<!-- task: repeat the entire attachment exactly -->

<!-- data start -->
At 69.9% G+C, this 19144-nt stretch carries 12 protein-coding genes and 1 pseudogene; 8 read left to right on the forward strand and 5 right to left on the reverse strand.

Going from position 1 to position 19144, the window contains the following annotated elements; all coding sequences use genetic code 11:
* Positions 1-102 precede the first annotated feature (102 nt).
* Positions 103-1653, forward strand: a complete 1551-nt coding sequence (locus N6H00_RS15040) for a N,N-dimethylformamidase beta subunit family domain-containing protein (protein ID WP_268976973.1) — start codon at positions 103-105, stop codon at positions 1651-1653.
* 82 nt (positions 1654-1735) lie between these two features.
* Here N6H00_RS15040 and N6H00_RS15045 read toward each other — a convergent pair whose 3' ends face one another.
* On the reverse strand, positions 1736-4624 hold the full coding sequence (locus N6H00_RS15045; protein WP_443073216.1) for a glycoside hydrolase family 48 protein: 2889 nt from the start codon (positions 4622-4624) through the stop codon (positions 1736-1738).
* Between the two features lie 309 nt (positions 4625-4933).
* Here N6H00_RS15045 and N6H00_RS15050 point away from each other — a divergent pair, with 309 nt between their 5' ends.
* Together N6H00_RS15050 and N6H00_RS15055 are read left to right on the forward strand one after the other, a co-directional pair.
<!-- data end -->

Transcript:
At 69.9% G+C, this 19144-nt stretch carries 12 protein-coding genes and 1 pseudogene; 8 read left to right on the forward strand and 5 right to left on the reverse strand.

Going from position 1 to position 19144, the window contains the following annotated elements; all coding sequences use genetic code 11:
* Positions 1-102 precede the first annotated feature (102 nt).
* Positions 103-1653, forward strand: a complete 1551-nt coding sequence (locus N6H00_RS15040) for a N,N-dimethylformamidase beta subunit family domain-containing protein (protein ID WP_268976973.1) — start codon at positions 103-105, stop codon at positions 1651-1653.
* 82 nt (positions 1654-1735) lie between these two features.
* Here N6H00_RS15040 and N6H00_RS15045 read toward each other — a convergent pair whose 3' ends face one another.
* On the reverse strand, positions 1736-4624 hold the full coding sequence (locus N6H00_RS15045; protein WP_443073216.1) for a glycoside hydrolase family 48 protein: 2889 nt from the start codon (positions 4622-4624) through the stop codon (positions 1736-1738).
* Between the two features lie 309 nt (positions 4625-4933).
* Here N6H00_RS15045 and N6H00_RS15050 point away from each other — a divergent pair, with 309 nt between their 5' ends.
* Together N6H00_RS15050 and N6H00_RS15055 are read left to right on the forward strand one after the other, a co-directional pair.